Harold Swash, who died in Southport in early December aged 83, was Britain’s answer to Karlsten Solheim but without the commercial success enjoyed by the founder of Ping. He manufactured golf clubs and for some years marketed a brand named Align but his forte proved to be the design and manufacture of putters, of which he produced dozens in various styles, many of them adopted by Tour stars.

Known world-wide as the Putting Doctor, Harold was originally from the Birmingham region but had lived in Southport on Lancashire’s Golf Coast for most of his adult life. He was an engineer by profession before he became renowned as the professor of putting.

For many years a Category One golfer, Harold played to a two handicap at Hillside no doubt largely due to his skill on the greens. He frequently navigated Hillside’s great links with fewer than 24 putts and once took only 19, a feat recorded in his car number plate: PUTT 19.

To Harold putting was a science and he was its most renowned tutor and practitioner. He lived only fifty yards or so from Hillside’s clubhouse and the practice green where he gave tuition to desperate county players and international Tour stars.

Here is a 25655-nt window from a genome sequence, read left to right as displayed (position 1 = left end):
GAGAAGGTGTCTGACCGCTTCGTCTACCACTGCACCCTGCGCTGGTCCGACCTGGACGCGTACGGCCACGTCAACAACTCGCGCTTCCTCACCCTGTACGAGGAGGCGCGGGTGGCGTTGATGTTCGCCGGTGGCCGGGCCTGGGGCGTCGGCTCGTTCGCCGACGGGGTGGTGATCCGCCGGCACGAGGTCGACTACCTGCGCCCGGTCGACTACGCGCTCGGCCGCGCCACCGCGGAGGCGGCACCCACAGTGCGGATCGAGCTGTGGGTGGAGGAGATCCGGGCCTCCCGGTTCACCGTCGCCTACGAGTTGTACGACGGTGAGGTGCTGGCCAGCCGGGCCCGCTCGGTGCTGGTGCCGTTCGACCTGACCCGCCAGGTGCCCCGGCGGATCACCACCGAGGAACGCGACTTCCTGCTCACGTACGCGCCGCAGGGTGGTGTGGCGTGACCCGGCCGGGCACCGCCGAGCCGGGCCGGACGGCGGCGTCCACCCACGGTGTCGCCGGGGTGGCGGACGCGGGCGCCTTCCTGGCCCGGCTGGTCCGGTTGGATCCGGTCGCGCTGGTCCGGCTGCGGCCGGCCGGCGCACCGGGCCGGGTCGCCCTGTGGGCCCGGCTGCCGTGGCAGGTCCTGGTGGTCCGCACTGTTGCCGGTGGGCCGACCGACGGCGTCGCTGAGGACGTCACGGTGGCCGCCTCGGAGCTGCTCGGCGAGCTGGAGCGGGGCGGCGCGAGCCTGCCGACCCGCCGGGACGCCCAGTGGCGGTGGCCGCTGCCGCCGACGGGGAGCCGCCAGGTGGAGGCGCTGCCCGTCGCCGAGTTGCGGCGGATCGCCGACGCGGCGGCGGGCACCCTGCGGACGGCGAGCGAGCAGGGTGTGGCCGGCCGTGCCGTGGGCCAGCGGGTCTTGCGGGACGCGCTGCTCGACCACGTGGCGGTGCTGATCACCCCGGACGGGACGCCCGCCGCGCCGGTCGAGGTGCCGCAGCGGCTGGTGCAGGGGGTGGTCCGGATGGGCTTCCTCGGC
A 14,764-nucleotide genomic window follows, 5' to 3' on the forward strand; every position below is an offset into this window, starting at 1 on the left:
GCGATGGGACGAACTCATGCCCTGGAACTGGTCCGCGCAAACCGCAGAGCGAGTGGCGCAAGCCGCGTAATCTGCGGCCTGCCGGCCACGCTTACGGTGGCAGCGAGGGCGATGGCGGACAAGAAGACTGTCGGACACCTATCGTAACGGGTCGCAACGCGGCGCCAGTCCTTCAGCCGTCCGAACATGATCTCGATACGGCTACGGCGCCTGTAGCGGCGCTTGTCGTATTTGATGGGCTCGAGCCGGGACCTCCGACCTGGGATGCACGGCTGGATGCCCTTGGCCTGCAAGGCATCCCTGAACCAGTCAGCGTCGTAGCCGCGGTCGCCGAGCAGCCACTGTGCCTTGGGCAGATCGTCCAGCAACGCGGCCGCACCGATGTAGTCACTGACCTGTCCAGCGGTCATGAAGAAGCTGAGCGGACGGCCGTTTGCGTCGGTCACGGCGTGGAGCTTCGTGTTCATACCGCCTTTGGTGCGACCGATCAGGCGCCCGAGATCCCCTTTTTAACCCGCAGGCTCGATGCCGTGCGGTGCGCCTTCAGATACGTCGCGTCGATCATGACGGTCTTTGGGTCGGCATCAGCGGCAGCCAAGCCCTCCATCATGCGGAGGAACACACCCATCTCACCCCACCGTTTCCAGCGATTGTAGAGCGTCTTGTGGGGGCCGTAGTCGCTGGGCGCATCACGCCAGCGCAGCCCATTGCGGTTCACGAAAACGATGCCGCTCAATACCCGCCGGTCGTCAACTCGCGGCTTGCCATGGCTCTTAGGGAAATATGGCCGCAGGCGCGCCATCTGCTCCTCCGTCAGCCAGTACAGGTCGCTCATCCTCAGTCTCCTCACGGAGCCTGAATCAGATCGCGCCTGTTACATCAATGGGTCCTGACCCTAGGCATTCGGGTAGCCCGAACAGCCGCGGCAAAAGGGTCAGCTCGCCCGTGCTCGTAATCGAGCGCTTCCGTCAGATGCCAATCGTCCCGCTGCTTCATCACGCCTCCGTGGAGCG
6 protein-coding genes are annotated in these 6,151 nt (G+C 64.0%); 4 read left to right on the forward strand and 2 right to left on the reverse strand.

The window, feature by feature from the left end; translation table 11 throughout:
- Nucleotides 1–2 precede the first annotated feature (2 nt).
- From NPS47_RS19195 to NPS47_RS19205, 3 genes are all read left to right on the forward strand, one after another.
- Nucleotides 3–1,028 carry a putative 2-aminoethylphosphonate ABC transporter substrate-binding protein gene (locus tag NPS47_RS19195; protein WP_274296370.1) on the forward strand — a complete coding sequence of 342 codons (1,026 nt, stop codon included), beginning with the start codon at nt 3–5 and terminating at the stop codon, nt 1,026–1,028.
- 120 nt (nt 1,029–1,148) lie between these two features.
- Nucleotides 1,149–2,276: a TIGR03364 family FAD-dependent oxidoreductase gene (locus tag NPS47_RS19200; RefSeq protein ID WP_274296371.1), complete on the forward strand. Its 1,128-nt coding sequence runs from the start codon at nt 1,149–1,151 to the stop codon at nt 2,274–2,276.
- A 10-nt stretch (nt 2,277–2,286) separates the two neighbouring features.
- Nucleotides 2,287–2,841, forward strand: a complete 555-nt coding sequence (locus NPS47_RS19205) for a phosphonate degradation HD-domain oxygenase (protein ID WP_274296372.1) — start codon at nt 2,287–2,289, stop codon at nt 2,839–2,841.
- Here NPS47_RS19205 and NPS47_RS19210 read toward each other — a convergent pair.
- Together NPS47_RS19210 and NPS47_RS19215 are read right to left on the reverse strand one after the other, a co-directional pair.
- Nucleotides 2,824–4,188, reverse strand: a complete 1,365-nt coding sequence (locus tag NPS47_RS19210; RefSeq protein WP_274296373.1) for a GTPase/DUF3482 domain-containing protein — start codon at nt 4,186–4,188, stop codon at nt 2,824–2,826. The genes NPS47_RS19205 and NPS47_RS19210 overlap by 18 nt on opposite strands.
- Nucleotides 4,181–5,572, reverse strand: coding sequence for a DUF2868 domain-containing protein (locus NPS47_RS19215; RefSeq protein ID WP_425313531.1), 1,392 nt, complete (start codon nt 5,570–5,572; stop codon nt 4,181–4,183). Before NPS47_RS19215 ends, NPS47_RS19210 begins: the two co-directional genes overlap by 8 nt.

His lessons followed a similar pattern: he would watch the player putting for maybe 15 minutes without saying a word. Then he would set about solving the problems he had spotted, ticking them off a lengthy check list that might have been converted into a book of instruction on the subject. Indeed, we sometimes spoke of this but never quite got around to it.

I lived in nearby Birkdale for some years and Harold and I were friends who saw each other frequently at various golf clubs, usually on my rounds as a golf columnist covering county matches or championships for the local paper.

He was my contact with the European Tour and we invariably met over lunch at the Open Championship where he’d give an insight into events of the week that few others knew about.

It’s fair to say that Harold knew everyone of significance in the world of golf and everyone in the game knew and respected him as the supreme professional in his chosen field.

His was a unique talent but he was a modest gentleman of the old school and a good friend to many. He will be sorely missed.

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